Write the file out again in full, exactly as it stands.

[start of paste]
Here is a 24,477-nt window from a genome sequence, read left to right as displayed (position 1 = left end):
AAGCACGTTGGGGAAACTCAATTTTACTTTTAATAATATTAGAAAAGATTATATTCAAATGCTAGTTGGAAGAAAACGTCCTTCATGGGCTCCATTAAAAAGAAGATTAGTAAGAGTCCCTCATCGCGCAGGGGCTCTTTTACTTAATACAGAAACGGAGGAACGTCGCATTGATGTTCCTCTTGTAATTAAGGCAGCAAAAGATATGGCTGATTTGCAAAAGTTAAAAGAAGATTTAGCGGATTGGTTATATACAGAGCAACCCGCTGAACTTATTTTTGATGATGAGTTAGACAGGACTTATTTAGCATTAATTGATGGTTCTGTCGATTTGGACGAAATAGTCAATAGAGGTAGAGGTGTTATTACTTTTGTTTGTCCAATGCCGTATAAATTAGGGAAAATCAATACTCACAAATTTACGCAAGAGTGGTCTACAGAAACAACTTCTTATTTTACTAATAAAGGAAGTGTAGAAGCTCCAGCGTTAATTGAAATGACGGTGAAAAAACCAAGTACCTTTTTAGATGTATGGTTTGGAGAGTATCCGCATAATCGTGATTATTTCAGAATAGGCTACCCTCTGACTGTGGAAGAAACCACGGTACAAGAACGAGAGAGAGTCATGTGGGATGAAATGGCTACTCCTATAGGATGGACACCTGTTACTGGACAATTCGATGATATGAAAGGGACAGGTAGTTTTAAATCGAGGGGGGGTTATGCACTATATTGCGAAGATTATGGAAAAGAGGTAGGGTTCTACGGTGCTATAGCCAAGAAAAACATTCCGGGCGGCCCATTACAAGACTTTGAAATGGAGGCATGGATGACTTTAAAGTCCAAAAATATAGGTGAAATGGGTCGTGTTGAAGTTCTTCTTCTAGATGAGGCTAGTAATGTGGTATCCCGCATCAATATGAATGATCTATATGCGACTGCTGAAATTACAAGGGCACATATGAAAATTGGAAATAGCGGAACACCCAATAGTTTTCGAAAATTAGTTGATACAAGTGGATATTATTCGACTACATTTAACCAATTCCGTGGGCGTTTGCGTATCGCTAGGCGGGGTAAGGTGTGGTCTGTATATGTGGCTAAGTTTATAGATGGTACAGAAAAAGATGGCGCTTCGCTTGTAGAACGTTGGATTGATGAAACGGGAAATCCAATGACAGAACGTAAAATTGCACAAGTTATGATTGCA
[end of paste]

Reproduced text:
Here is a 24,477-nt window from a genome sequence, read left to right as displayed (position 1 = left end):
AAGCACGTTGGGGAAACTCAATTTTACTTTTAATAATATTAGAAAAGATTATATTCAAATGCTAGTTGGAAGAAAACGTCCTTCATGGGCTCCATTAAAAAGAAGATTAGTAAGAGTCCCTCATCGCGCAGGGGCTCTTTTACTTAATACAGAAACGGAGGAACGTCGCATTGATGTTCCTCTTGTAATTAAGGCAGCAAAAGATATGGCTGATTTGCAAAAGTTAAAAGAAGATTTAGCGGATTGGTTATATACAGAGCAACCCGCTGAACTTATTTTTGATGATGAGTTAGACAGGACTTATTTAGCATTAATTGATGGTTCTGTCGATTTGGACGAAATAGTCAATAGAGGTAGAGGTGTTATTACTTTTGTTTGTCCAATGCCGTATAAATTAGGGAAAATCAATACTCACAAATTTACGCAAGAGTGGTCTACAGAAACAACTTCTTATTTTACTAATAAAGGAAGTGTAGAAGCTCCAGCGTTAATTGAAATGACGGTGAAAAAACCAAGTACCTTTTTAGATGTATGGTTTGGAGAGTATCCGCATAATCGTGATTATTTCAGAATAGGCTACCCTCTGACTGTGGAAGAAACCACGGTACAAGAACGAGAGAGAGTCATGTGGGATGAAATGGCTACTCCTATAGGATGGACACCTGTTACTGGACAATTCGATGATATGAAAGGGACAGGTAGTTTTAAATCGAGGGGGGGTTATGCACTATATTGCGAAGATTATGGAAAAGAGGTAGGGTTCTACGGTGCTATAGCCAAGAAAAACATTCCGGGCGGCCCATTACAAGACTTTGAAATGGAGGCATGGATGACTTTAAAGTCCAAAAATATAGGTGAAATGGGTCGTGTTGAAGTTCTTCTTCTAGATGAGGCTAGTAATGTGGTATCCCGCATCAATATGAATGATCTATATGCGACTGCTGAAATTACAAGGGCACATATGAAAATTGGAAATAGCGGAACACCCAATAGTTTTCGAAAATTAGTTGATACAAGTGGATATTATTCGACTACATTTAACCAATTCCGTGGGCGTTTGCGTATCGCTAGGCGGGGTAAGGTGTGGTCTGTATATGTGGCTAAGTTTATAGATGGTACAGAAAAAGATGGCGCTTCGCTTGTAGAACGTTGGATTGATGAAACGGGAAATCCAATGACAGAACGTAAAATTGCACAAGTTATGATTGCA